This blog is a self-described “political analysis of Game of Thrones,” but the scope is much larger than the book and television show. In fact, this is a fresh and engaging look at the “World of Ice and Fire” with a particular emphasis on government, law and jurisprudence, economics, and culture in Westeros and beyond. I’m particularly impressed with the author’s, and guest authors’, ability to cite and discuss real historical trends and events, particularly from the early Middle Ages to the Renaissance, and explore how they compare to trends and events in the novels. In doing so, the reader is able to glimpse Martin’s inspiration, as well as explore the broader historical and philosophical meanings behind key aspects of the series. There are also chapter by chapter summaries and analyses, as well as recaps of episodes from the HBO series. If you’re interested in socio-political and historical inquiry, this site will be great for you while you’re waiting for The Winds of Winter.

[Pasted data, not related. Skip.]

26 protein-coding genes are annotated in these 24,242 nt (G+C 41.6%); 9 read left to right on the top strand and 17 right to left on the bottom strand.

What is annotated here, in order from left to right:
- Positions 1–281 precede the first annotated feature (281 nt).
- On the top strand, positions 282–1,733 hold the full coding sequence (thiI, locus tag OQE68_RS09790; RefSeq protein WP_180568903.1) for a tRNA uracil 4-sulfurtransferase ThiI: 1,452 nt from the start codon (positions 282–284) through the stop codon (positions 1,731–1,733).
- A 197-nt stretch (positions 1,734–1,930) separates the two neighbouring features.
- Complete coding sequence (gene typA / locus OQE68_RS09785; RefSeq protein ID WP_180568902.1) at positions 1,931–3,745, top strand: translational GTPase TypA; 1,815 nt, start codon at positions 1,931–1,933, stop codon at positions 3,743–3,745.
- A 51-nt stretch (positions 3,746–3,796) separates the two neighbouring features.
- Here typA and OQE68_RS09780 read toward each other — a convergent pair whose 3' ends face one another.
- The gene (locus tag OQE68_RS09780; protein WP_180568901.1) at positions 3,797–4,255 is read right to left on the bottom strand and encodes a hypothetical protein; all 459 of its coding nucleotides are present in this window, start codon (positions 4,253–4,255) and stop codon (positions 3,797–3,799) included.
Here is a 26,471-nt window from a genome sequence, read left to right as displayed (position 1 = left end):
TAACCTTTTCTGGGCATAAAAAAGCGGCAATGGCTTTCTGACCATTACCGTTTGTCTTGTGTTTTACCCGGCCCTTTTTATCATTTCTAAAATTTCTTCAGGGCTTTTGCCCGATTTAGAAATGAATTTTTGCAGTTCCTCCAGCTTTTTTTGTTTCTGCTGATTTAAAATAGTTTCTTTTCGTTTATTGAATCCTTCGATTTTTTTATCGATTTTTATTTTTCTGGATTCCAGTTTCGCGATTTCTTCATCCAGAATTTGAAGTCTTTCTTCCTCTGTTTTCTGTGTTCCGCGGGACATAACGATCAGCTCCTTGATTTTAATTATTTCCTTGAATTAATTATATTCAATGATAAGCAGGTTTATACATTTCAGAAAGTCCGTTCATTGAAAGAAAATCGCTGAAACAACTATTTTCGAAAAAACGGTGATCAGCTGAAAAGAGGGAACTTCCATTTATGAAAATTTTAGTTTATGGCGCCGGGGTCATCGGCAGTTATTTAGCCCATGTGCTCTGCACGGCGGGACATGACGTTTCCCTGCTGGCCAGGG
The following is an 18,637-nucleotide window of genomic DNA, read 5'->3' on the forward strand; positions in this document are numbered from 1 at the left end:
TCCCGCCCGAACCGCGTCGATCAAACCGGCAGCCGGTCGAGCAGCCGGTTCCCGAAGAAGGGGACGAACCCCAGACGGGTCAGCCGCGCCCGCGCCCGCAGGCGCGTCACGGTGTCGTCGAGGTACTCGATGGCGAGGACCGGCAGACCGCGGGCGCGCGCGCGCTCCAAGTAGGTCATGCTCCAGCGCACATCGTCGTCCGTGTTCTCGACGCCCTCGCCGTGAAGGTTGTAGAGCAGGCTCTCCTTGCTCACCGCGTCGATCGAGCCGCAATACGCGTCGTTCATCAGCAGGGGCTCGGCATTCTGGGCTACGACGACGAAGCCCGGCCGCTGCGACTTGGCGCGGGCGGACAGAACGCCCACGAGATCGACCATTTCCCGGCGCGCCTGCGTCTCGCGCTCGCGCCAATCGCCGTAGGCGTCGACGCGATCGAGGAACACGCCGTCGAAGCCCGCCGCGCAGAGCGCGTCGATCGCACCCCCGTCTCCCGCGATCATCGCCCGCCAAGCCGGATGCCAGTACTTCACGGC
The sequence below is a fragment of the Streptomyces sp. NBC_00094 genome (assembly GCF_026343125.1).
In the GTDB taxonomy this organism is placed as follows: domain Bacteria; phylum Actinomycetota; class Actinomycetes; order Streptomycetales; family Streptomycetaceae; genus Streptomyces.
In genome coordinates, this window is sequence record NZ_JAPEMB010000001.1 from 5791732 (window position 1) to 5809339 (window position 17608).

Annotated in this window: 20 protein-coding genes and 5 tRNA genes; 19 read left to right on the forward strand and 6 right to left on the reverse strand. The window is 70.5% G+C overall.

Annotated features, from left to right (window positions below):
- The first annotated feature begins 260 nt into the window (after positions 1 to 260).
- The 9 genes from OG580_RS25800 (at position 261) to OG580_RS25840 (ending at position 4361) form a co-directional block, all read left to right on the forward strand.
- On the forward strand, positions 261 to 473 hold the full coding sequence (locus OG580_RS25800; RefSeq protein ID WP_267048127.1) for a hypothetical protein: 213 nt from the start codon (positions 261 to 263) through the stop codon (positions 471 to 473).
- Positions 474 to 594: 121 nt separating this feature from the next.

4. Westeros.org